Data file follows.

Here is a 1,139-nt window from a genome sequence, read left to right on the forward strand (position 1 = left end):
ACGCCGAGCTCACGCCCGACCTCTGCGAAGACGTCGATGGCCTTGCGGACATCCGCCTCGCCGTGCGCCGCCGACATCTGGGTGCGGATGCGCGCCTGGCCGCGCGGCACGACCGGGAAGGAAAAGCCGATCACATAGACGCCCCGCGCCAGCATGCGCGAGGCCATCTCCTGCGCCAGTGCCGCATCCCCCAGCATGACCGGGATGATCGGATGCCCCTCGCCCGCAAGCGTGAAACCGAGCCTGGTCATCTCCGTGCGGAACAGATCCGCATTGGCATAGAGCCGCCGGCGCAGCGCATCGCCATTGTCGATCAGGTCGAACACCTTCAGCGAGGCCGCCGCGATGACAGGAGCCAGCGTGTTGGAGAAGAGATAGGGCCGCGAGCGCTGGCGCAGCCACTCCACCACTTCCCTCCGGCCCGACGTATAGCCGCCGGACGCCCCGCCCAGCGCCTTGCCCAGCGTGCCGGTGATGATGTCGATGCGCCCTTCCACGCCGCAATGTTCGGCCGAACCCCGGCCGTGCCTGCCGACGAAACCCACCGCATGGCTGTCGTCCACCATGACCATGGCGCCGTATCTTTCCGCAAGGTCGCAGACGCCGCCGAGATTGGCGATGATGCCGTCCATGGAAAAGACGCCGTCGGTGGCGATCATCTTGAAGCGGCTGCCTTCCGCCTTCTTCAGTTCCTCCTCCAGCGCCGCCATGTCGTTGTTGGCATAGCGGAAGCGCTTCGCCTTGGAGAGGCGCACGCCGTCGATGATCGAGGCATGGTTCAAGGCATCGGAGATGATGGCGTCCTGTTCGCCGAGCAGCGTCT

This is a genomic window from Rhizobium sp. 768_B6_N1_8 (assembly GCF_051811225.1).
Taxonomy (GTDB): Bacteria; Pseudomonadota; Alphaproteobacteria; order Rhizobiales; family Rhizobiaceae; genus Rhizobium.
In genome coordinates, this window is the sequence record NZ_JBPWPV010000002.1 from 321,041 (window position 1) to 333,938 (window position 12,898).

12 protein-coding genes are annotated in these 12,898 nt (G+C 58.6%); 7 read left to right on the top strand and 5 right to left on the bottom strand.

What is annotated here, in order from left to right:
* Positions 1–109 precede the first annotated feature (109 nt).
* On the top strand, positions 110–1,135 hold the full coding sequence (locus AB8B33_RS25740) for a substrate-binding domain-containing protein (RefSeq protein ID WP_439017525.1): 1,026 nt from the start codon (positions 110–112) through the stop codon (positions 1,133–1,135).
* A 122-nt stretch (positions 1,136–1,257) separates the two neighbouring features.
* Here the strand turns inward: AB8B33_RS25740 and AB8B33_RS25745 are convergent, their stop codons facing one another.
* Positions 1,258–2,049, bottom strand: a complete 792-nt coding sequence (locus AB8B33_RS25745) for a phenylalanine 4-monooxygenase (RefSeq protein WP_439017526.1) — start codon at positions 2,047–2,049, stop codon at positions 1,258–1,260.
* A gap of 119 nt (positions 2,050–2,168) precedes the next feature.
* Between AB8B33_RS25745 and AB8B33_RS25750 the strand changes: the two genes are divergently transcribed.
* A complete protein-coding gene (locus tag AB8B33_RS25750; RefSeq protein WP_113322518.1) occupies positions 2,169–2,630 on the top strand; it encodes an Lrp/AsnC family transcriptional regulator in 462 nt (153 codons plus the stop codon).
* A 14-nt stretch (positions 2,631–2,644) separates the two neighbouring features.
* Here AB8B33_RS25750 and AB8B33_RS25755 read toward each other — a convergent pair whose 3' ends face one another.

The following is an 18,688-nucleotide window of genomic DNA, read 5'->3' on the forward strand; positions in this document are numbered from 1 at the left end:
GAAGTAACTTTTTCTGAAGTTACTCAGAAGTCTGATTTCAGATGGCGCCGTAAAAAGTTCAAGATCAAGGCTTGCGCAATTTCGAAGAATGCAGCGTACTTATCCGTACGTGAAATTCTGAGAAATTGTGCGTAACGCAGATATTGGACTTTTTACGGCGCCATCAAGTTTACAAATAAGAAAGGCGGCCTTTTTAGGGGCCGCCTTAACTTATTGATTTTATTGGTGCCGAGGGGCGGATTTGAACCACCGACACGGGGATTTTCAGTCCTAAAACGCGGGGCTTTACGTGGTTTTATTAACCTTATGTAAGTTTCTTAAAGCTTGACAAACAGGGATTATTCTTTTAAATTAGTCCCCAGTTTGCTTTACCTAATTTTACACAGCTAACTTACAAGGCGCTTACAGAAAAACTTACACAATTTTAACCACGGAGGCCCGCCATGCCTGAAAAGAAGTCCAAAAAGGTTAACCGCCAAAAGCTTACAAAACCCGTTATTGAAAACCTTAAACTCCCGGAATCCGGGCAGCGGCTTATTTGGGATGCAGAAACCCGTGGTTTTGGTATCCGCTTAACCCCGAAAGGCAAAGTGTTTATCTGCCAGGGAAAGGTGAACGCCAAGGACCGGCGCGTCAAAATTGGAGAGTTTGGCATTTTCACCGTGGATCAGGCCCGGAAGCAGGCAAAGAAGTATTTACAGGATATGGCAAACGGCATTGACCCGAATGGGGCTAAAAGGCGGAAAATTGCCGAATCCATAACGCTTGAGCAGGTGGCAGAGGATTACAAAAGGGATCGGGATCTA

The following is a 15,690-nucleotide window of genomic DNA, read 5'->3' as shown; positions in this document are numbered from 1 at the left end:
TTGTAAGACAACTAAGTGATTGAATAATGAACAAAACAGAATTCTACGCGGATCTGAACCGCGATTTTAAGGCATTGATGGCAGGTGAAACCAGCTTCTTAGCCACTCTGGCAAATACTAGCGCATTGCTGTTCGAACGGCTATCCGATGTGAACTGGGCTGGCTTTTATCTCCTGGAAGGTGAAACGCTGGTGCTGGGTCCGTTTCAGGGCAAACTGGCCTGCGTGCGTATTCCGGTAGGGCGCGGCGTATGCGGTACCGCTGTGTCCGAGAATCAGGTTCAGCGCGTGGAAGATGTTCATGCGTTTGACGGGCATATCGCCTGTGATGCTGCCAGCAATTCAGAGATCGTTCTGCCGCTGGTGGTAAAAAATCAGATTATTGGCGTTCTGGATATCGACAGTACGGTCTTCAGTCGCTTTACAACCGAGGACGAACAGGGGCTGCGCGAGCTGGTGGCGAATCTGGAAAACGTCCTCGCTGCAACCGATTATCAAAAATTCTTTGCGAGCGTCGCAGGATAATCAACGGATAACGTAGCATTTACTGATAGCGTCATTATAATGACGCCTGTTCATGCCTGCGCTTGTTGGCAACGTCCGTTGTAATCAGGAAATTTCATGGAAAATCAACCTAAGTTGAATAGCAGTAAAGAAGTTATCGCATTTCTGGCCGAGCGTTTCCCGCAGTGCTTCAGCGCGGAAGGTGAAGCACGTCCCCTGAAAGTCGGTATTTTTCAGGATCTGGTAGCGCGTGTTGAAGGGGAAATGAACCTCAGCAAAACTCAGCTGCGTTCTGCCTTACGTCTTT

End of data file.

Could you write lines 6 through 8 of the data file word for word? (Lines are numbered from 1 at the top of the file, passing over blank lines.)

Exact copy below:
12 protein-coding genes are annotated in these 12,898 nt (G+C 58.6%); 7 read left to right on the top strand and 5 right to left on the bottom strand.

What is annotated here, in order from left to right:
* Positions 1–109 precede the first annotated feature (109 nt).